Julie Andrews’ creation of the character of Mary Poppins in the 1964 Disney film not only netted her the best actress Oscar. Her performance helped her magical and all-knowing British caretaker become the default nanny in the public imagination. In fact, it seems, any nanny worth her (or his) salt in popular culture has had a touch of Julie’s prim and proper speech.

Although he was a guy, Mr. French (Sebastian Cabot) in the late-1960s sitcom “Family Affair” was veddy British. His gentleman’s gentleman was more than a butler, as he helped care for those adorable twins Jody and Buffy.

Later came Emma Thompson in “Nanny McPhee,” the 2005 film in which a comely nanny gets prettier as her charges improve their behavior. (Fat chance.) There’s Frances McDormand as a London governess in “Mrs. Pettigrew Lives for a Day,” the 2008 comedy in which a caretaker finds glamour after losing her position. All follow in the commanding steps and tones of Andrews.

“I dreamed of having her as my own nanny when I was a child,” said Shara Schmidt, 27, a Mary Poppins fan and co-founder of the Hand in Hand Nanny Agency in the Twin Cities. “That is the image we all have. We all love Julie Andrews.”

Some have tried to create alternative prototypes to Mary, who flies in from the clouds and lands with her umbrella parachute. British import Joanne “Jo” Frost supersized the role on “Supernanny,” an ABC reality program imported from Britain. It competed with Fox’s “Nanny 911,” which had a troupe of British nannies.

There have, of course, been nannies without clipped accents. Some of them seem to have overcompensated for the fact that they are not British by being extreme. Robin Williams had an antic turn as “Mrs. Doubtfire” in 1993. Fran Drescher, with her squawking Queens accent, entertained America in the 1990s CBS series “The Nanny.” And Whoopi Goldberg helped care for a grieving girl in the sentimental “Corinna, Corinna” (1994).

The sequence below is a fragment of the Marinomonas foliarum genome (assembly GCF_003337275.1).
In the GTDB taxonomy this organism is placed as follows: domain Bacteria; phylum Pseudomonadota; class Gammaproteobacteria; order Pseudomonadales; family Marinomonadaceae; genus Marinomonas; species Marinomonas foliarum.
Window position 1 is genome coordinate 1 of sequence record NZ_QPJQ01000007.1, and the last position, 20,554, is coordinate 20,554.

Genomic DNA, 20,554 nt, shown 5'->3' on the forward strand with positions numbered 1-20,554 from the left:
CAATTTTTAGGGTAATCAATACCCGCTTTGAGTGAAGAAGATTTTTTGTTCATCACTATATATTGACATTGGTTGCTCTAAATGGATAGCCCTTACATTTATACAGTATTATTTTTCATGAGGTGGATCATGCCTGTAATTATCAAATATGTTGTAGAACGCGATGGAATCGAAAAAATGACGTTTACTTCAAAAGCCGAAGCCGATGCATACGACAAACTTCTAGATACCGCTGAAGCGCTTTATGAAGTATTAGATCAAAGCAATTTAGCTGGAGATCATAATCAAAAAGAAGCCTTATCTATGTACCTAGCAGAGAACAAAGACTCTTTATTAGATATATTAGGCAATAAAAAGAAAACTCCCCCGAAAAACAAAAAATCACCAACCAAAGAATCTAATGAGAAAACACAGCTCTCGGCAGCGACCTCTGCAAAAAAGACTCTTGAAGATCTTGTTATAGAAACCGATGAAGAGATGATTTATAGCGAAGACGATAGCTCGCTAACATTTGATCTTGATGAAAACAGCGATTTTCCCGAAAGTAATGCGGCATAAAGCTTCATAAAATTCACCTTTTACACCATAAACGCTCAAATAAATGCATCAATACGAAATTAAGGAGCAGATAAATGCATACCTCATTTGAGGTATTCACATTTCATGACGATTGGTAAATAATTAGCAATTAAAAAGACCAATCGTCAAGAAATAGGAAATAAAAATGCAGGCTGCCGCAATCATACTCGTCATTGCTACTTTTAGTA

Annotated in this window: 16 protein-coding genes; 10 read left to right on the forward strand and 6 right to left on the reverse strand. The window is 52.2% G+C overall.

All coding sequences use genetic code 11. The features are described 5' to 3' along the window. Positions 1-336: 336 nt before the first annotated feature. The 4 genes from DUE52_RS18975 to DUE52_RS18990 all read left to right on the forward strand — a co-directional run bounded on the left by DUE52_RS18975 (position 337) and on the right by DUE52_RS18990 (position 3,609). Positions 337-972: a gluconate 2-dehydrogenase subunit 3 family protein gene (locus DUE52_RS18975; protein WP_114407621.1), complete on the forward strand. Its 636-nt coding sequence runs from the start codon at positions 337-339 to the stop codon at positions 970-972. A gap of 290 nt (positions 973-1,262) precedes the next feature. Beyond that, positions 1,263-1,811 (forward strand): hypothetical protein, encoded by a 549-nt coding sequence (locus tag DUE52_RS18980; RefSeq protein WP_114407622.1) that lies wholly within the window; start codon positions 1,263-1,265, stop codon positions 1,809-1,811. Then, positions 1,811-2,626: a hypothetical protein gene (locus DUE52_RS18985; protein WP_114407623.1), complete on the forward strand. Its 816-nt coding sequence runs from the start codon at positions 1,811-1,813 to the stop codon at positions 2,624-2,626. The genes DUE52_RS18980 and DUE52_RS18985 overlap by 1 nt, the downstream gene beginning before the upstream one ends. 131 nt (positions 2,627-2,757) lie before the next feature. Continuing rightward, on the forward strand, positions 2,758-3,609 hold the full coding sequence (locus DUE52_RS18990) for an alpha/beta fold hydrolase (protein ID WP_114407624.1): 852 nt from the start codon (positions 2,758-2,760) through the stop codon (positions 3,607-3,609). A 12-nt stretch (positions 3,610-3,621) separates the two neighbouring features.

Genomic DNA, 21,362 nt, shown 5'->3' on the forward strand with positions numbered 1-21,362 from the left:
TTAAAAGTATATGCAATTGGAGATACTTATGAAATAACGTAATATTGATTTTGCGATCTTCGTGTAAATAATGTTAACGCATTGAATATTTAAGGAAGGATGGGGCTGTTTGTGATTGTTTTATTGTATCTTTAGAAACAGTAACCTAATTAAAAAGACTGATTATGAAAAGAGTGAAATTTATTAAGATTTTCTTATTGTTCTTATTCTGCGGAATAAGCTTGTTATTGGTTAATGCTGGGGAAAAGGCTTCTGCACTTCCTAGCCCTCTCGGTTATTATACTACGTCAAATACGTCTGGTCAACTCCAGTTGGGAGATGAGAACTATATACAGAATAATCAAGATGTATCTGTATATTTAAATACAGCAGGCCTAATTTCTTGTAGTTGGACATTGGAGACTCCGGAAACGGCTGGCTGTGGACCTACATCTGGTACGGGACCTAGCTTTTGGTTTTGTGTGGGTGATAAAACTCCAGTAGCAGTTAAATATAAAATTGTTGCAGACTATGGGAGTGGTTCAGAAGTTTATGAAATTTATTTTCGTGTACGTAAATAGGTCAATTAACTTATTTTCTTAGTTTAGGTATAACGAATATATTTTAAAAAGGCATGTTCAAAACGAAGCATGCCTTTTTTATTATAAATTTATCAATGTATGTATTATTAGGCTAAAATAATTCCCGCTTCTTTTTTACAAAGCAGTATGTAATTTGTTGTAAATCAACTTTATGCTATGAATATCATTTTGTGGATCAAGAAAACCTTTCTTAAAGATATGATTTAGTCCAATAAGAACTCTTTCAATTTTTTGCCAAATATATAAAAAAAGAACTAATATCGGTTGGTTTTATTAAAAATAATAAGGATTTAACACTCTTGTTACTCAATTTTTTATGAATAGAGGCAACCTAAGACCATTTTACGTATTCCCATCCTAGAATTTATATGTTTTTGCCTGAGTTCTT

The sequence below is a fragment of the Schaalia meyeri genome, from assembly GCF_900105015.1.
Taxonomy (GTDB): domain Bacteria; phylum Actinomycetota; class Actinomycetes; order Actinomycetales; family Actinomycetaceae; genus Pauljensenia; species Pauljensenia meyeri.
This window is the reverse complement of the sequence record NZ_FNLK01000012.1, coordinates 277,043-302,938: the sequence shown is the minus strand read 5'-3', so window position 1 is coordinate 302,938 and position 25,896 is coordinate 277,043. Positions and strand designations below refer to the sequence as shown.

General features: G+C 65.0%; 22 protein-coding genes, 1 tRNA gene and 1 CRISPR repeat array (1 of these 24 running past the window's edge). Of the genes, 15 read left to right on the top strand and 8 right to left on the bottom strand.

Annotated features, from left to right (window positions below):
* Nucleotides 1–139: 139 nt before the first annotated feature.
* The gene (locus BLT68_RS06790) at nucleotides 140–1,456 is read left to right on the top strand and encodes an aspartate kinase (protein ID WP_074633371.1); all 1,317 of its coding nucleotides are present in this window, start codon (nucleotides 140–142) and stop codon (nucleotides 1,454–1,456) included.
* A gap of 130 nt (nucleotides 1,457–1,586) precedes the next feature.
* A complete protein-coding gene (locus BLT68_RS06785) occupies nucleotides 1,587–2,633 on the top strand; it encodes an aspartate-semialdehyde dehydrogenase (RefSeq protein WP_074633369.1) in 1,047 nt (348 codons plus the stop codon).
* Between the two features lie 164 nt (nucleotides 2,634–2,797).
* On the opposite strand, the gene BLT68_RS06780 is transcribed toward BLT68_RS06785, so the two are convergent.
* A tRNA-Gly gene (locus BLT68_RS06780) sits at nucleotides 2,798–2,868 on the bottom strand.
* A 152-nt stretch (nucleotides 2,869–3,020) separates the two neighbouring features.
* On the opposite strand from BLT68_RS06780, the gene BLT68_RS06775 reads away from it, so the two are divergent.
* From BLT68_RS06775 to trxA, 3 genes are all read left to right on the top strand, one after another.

But the shows that arose from P.L. Travers’ books — the Disney film gave rise to a hit Broadway musical, whose tour returns to Minneapolis on Tuesday — have crushed all comers. They underscore an inclination that people, especially Americans, have. We see the British as sophisticated, charming and magical. (Harry Potter, anyone?)

But must the nanny, super or otherwise, always come with a British accent?

“Of course not,” said Becky Kavanagh, placement counselor at Twin Cities Nanny and a nanny herself for 23 years. “If you’re reading a story, you use accents. But nannies come from every region, every country, all over.”

And they show their roots in cultures that stretch from Mexico to Madagascar, Azerbaijan to Zimbabwe. In rearing children, they impart their values and their cultures.

The Poppins character appeals to parents who want their children to straighten up and fly right. Mary is loving but strict, an emblem of the queen’s English who dispenses discipline, elocution lessons and spoonfuls of sugar.

The musical has been on the road for four years. The experience has been a revelation for its young star, who is childless but loves children.

“Sometimes people, especially kids, come up to me after shows and expect me to be just like Mary Poppins,” said Madeline Trumble, the Berkeley, Calif.-bred actor who plays her. “I wish I could snap my fingers and have everything clean itself. But Mary can do that. She’s a guardian angel. Would she be just as powerful and charming if she had another accent? I think so, because her strength comes from the fact she’s so composed and she knows what people’s needs are. But no one can imagine a Mary without that proper British accent.”

“She’s like a dream for parents,” said Schmidt, who is expecting her first child. “She’s like the tooth fairy and Santa Claus and everything rolled into one.”

Such a fantasy is tough to beat.